ICD10 Coding and Diabetes
Welcome to CMS eHealth. By October 1, 2015, the new ICDcoding system will be in place for both diagnosesand inpatient procedures. Using ICD10, s willcapture much more information, meaning they can betterunderstand important details about a patient's healththan with ICD9. The new codes reflecthow health care has changed over the past 30 years with manyadvances in al practice.
You'll notice updates,including definition changes, terminology changes,and a lot more specifics. The most obvious change is thatthe code structure has expanded. While the old codes havethree to five characters, the new codes have up to seven, allowing for more detaileddescriptions. The first three charactersrepresent the category of disease or health condition,followed by a decimal point.
The fourth, fifth,and sixth characters represent al details,such as the cause of the disease, its severity,and its anatomical location. Let's look at how this all worksusing the example of diabetes. ICD9 has two major categoriesof diabetes codes, diabetes and secondary diabetes, but ICD10 separates Type 1diabetes from Type 2 diabetes. ICD10 also eliminates the broadcategory of secondary diabetes,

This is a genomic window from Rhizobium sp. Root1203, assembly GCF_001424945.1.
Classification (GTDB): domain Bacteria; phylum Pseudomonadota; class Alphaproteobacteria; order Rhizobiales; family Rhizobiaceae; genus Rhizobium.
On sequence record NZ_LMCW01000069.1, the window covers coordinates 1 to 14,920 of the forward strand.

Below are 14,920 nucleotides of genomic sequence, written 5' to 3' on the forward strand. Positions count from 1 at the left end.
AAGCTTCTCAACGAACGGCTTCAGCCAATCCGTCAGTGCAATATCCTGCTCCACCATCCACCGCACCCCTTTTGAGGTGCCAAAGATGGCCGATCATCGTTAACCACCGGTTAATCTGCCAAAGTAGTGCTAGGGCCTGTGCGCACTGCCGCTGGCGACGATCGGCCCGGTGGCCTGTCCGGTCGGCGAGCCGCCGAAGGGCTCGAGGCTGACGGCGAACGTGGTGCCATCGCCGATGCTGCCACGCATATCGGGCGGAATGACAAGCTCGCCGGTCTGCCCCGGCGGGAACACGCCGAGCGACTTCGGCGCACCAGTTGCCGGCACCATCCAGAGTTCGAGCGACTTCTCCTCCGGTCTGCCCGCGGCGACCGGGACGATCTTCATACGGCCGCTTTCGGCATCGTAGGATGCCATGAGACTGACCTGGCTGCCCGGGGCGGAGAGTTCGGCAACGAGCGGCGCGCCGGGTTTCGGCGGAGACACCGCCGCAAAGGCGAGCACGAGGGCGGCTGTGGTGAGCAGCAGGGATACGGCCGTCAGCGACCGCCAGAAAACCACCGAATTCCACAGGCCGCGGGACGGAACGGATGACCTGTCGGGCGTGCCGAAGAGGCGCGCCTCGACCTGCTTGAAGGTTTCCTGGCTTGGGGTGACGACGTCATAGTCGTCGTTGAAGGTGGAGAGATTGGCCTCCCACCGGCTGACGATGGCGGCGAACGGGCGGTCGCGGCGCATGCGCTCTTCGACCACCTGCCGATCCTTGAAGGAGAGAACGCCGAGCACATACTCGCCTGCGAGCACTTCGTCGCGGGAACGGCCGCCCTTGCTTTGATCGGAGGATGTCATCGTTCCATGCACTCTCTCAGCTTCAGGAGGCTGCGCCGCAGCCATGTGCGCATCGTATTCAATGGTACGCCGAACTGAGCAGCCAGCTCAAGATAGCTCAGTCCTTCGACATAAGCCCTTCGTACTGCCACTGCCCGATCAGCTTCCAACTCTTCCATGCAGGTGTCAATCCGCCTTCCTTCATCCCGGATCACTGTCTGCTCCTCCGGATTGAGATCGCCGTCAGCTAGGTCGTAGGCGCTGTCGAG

instead offeringsecondary options, such as underlyingconditions or causes. To capture more details,subcategories can be added to represent both complicationsand affected body systems. For example, the diabetessubcategories include ketoacidosis,kidney complications, ophthalmic complications,neurological complications, and circulatory complications.
Let's say a patient has diabetesdue to an underlying condition. That's code E08,followed by a decimal point. Next come the detailsin the form of subcategories, starting with the fourth digit. Ketoacidosis, for example,has a fourth digit of 1. To add even more detail,a fifth digit of zero is ketoacidosis without coma, and a fifth digit of oneis ketoacidosis with coma.
These subcategoriesstay the same, no matter what type of diabetesis being described. For example, diagnosis code .621 describes the complicationof foot ulcer. So E10.621 is type 1 diabeteswith foot ulcer, and E11.621 is type 2 diabeteswith foot ulcer. In this example,the provider has documented the category of diabetesand the complications.